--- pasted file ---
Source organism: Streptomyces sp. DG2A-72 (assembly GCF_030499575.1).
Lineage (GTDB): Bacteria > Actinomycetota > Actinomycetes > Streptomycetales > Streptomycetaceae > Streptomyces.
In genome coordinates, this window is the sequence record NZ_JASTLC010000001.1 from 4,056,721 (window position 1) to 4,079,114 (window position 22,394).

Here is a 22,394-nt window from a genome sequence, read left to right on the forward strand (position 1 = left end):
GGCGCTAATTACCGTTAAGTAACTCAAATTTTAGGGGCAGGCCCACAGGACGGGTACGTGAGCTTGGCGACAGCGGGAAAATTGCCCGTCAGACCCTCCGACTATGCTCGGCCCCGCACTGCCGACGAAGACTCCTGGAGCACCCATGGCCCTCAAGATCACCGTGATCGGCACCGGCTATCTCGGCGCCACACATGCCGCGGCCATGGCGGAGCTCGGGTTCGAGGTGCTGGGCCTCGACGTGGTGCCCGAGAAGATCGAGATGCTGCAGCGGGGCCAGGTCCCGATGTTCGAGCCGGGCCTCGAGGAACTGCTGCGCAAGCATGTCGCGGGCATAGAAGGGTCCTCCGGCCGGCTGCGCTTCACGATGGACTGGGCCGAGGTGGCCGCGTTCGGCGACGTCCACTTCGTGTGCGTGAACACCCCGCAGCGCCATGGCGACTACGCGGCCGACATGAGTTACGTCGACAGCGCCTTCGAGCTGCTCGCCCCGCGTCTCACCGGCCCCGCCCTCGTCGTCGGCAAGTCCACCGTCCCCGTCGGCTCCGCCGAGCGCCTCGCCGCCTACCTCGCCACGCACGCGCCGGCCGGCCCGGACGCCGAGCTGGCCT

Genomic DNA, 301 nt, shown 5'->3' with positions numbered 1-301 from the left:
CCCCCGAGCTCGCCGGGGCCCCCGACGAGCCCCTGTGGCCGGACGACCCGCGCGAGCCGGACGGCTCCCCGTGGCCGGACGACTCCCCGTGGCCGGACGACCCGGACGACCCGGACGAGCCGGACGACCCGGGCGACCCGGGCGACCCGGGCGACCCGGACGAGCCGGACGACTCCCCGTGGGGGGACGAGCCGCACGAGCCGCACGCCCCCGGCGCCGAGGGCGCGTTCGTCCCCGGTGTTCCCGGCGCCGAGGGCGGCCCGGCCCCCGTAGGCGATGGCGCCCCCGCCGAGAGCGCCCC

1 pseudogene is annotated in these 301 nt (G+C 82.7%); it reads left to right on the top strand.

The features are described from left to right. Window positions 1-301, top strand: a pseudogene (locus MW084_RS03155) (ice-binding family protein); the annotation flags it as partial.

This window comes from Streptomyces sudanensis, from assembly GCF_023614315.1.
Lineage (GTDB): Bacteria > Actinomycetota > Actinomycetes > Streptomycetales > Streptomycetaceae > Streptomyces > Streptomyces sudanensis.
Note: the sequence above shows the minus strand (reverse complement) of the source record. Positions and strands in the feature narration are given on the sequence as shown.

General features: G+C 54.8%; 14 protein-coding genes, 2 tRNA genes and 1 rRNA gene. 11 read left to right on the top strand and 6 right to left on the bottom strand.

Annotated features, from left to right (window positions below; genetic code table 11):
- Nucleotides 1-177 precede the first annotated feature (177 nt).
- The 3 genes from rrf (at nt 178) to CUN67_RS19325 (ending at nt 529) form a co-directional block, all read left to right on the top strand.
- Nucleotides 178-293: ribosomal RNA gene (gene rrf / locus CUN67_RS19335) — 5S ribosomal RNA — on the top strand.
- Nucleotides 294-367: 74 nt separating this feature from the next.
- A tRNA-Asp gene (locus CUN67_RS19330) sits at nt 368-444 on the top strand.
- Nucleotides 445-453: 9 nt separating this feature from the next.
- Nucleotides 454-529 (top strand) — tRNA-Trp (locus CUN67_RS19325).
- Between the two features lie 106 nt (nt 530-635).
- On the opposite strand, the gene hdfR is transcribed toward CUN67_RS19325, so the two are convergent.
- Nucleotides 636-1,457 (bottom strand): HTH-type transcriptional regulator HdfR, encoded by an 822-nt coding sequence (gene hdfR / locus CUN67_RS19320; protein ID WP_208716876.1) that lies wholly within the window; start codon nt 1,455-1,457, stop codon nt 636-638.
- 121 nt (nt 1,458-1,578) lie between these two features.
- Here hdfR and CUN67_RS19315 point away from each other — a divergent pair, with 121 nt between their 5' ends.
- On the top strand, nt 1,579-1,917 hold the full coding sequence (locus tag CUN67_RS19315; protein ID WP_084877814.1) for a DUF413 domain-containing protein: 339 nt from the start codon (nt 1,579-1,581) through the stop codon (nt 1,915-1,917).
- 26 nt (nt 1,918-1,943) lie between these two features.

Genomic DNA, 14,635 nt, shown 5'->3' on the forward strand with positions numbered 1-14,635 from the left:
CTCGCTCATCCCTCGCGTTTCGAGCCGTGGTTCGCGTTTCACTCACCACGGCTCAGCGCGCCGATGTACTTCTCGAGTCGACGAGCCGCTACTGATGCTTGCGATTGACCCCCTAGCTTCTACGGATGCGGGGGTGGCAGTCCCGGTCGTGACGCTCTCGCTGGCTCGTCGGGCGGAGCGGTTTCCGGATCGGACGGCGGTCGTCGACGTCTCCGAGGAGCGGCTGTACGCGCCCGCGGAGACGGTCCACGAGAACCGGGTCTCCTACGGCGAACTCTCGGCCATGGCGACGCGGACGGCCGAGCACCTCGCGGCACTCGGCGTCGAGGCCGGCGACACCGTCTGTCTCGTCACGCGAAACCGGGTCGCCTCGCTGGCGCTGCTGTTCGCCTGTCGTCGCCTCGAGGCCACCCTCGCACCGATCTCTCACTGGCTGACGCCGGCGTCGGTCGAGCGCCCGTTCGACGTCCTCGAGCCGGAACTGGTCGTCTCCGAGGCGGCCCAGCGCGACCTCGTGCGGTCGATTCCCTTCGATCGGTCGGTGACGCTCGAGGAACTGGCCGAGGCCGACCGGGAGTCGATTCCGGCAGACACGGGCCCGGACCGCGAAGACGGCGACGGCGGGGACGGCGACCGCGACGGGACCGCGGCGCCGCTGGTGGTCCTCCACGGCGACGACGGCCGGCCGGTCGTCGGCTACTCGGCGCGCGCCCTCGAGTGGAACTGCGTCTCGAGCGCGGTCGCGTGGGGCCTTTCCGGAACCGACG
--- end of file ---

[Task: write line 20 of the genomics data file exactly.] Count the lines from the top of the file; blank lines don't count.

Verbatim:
- Nucleotides 445-453: 9 nt separating this feature from the next.